The branding considerations relate to the appropriateness of the brand positioning, marketing strategies and plans. The messaging, imagery and channels might need to be adapted, as well. When taking the opportunistic approach, the franchisor has not thought this through, and will be pushed to make rapid decisions, resulting in too much or not enough adaptation. A strategic approach will allow for careful analysis and alignment on what would be acceptable, and what the specific guidelines are, as it relates to adaptation needs.

Infrastructure and operating considerations

To be able to adequately support a market overseas, there are several infrastructure and operating considerations that need to be carefully thought out. This includes trademark and domain registrations, preferred business structure – considering the tax and legal implications, as well as having a team in place to support the new market cross-functionally.

Franchisors that take the opportunistic approach often try to leverage their existing teams to support this new market. They often overlook the amount of work that this might require, especially in operations, training, marketing, design and supply chain. Unless the existing teams have lots of free time, which is rarely the case, the teams will not be able to successfully take on the additional load required to launch and support a new country. This is only exacerbated by potential language barriers and different time zones. A strategic approach allows the franchisor to plan on the required infrastructure based on the target markets and the development timeline. Also, it ensures that nothing is overlooked from a legal and tax point of view.

Financial

The reason to expand the brand is to ultimately create value and drive financial returns, so it is important that concepts are purposeful in their financial planning. With an opportunistic approach, it can be tempting to pursue new deals that will generate a lot of revenue, much of which is not re-occurring. However, there often is excessive focus on the top line revenues (e.g. franchise fees, development fees, royalties, etc.) that would result from the new market entry, without fully capturing the expenses (foreseen and unforeseen) to adequately support the venture – consisting of travel expenses, incremental headcount, research, legal fees and many others. Without carefully taking the time to understand these expenses, there might be faulty optics as to the financial benefits of launching the new market – both in absolute terms, as well as with the required time for ramp-up.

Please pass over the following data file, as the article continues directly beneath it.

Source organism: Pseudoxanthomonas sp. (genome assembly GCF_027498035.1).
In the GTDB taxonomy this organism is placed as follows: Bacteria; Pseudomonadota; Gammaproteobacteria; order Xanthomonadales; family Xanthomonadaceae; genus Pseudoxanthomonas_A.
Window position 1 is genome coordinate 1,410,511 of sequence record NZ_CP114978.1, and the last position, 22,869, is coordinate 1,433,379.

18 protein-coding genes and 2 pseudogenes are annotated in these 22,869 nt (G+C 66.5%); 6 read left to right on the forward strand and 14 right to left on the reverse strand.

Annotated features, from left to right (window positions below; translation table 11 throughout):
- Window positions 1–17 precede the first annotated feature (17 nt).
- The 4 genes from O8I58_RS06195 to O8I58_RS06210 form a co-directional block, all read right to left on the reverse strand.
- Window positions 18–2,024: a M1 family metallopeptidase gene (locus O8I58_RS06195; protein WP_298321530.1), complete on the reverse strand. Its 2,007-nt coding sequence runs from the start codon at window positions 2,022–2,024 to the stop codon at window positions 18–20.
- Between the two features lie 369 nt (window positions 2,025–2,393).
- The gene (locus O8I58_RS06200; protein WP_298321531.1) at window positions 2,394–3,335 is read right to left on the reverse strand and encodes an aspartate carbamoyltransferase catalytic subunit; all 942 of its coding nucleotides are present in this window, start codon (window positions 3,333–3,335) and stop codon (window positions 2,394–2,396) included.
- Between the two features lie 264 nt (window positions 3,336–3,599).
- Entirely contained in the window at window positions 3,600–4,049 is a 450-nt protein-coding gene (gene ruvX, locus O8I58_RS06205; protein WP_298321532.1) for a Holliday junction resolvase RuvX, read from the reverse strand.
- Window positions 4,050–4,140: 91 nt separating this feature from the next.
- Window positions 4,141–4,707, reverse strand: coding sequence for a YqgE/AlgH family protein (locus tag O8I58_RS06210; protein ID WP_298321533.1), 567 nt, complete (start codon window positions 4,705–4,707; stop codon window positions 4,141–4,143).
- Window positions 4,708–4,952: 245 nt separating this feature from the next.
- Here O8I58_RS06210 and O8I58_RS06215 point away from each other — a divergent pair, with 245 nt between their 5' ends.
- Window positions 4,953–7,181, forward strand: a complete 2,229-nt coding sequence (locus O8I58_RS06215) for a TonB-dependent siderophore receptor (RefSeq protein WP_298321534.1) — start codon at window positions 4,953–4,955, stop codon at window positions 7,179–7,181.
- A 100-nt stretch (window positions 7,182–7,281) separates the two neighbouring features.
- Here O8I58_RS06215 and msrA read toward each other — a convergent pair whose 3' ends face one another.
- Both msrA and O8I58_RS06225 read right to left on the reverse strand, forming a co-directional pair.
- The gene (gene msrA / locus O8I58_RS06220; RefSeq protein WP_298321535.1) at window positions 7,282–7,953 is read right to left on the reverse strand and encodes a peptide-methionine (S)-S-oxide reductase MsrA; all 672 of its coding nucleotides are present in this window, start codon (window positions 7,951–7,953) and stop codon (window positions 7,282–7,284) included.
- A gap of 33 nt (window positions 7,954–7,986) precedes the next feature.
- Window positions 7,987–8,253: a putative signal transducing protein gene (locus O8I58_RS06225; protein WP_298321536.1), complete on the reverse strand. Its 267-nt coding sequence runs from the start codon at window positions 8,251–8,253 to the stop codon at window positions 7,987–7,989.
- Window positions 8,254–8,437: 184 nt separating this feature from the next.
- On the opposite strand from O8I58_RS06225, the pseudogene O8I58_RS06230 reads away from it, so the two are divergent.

A strategic approach allows for capturing all of the assumptions, based on careful analysis, into a financial model that accounts for the incremental revenues, as well as the ongoing expenses and up-front investments.

Although entering into a new international market in an opportunistic way might work, the odds are against you. So, if international expansion is something that your brand aspires, it would be best to start developing the strategic road map and considering the key factors we’ve outlined above. That way, if you get that knock on your door before you go out knocking, your response will be strategically informed based on the roadmap you have created.

ABOUT THE AUTHORS

Enrique Kaufer brings over 20 years of experience launching, growing and managing global businesses across various industries with companies including GNC, Jamba, PepsiCo and American Express. Find out more at expansion-consulting.com

Mike Kehoe has spent the past 20 years developing businesses internationally with Procter & Gamble, the Coca-Cola Company, Bloomin’ Brands, FOCUS Brands and Subway restaurants where he is currently the EMEA Region President.